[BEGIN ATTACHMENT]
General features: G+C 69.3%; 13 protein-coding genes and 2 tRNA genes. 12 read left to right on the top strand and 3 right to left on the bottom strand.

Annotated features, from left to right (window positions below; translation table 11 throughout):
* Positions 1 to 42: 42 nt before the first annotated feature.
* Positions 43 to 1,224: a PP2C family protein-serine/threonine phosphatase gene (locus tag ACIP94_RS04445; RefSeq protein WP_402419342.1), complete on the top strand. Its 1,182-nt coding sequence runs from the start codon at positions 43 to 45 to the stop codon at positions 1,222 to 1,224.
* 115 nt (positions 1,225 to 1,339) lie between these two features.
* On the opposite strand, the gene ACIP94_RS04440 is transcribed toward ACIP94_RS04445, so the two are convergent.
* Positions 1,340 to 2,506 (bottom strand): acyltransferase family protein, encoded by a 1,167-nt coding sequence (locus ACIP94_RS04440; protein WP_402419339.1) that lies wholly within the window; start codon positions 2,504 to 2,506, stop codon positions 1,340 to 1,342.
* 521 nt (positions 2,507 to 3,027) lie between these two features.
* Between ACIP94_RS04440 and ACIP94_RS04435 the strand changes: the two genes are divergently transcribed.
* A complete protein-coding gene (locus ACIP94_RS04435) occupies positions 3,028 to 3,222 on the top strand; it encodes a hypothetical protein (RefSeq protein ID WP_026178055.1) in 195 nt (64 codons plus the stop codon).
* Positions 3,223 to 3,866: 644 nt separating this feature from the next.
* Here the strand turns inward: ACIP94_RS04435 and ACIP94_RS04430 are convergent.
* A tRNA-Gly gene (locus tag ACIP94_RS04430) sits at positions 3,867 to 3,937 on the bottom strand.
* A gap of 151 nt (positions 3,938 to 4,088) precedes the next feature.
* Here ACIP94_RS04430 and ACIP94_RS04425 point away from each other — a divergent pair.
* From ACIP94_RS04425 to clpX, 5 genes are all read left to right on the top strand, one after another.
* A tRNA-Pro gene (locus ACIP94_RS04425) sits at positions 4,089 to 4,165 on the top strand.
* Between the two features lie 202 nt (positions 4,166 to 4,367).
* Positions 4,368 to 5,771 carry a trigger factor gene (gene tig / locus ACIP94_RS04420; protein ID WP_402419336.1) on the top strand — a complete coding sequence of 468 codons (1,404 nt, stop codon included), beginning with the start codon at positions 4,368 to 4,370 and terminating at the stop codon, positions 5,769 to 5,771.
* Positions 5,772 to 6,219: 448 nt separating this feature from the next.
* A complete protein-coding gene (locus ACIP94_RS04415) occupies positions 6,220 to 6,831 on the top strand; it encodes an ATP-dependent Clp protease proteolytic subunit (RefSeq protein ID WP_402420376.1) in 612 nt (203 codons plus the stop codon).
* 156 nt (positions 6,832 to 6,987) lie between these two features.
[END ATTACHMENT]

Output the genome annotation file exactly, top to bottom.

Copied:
General features: G+C 69.3%; 13 protein-coding genes and 2 tRNA genes. 12 read left to right on the top strand and 3 right to left on the bottom strand.

Annotated features, from left to right (window positions below; translation table 11 throughout):
* Positions 1 to 42: 42 nt before the first annotated feature.
* Positions 43 to 1,224: a PP2C family protein-serine/threonine phosphatase gene (locus tag ACIP94_RS04445; RefSeq protein WP_402419342.1), complete on the top strand. Its 1,182-nt coding sequence runs from the start codon at positions 43 to 45 to the stop codon at positions 1,222 to 1,224.
* 115 nt (positions 1,225 to 1,339) lie between these two features.
* On the opposite strand, the gene ACIP94_RS04440 is transcribed toward ACIP94_RS04445, so the two are convergent.
* Positions 1,340 to 2,506 (bottom strand): acyltransferase family protein, encoded by a 1,167-nt coding sequence (locus ACIP94_RS04440; protein WP_402419339.1) that lies wholly within the window; start codon positions 2,504 to 2,506, stop codon positions 1,340 to 1,342.
* 521 nt (positions 2,507 to 3,027) lie between these two features.
* Between ACIP94_RS04440 and ACIP94_RS04435 the strand changes: the two genes are divergently transcribed.
* A complete protein-coding gene (locus ACIP94_RS04435) occupies positions 3,028 to 3,222 on the top strand; it encodes a hypothetical protein (RefSeq protein ID WP_026178055.1) in 195 nt (64 codons plus the stop codon).
* Positions 3,223 to 3,866: 644 nt separating this feature from the next.
* Here the strand turns inward: ACIP94_RS04435 and ACIP94_RS04430 are convergent.
* A tRNA-Gly gene (locus tag ACIP94_RS04430) sits at positions 3,867 to 3,937 on the bottom strand.
* A gap of 151 nt (positions 3,938 to 4,088) precedes the next feature.
* Here ACIP94_RS04430 and ACIP94_RS04425 point away from each other — a divergent pair.
* From ACIP94_RS04425 to clpX, 5 genes are all read left to right on the top strand, one after another.
* A tRNA-Pro gene (locus ACIP94_RS04425) sits at positions 4,089 to 4,165 on the top strand.
* Between the two features lie 202 nt (positions 4,166 to 4,367).
* Positions 4,368 to 5,771 carry a trigger factor gene (gene tig / locus ACIP94_RS04420; protein ID WP_402419336.1) on the top strand — a complete coding sequence of 468 codons (1,404 nt, stop codon included), beginning with the start codon at positions 4,368 to 4,370 and terminating at the stop codon, positions 5,769 to 5,771.
* Positions 5,772 to 6,219: 448 nt separating this feature from the next.
* A complete protein-coding gene (locus ACIP94_RS04415) occupies positions 6,220 to 6,831 on the top strand; it encodes an ATP-dependent Clp protease proteolytic subunit (RefSeq protein ID WP_402420376.1) in 612 nt (203 codons plus the stop codon).
* 156 nt (positions 6,832 to 6,987) lie between these two features.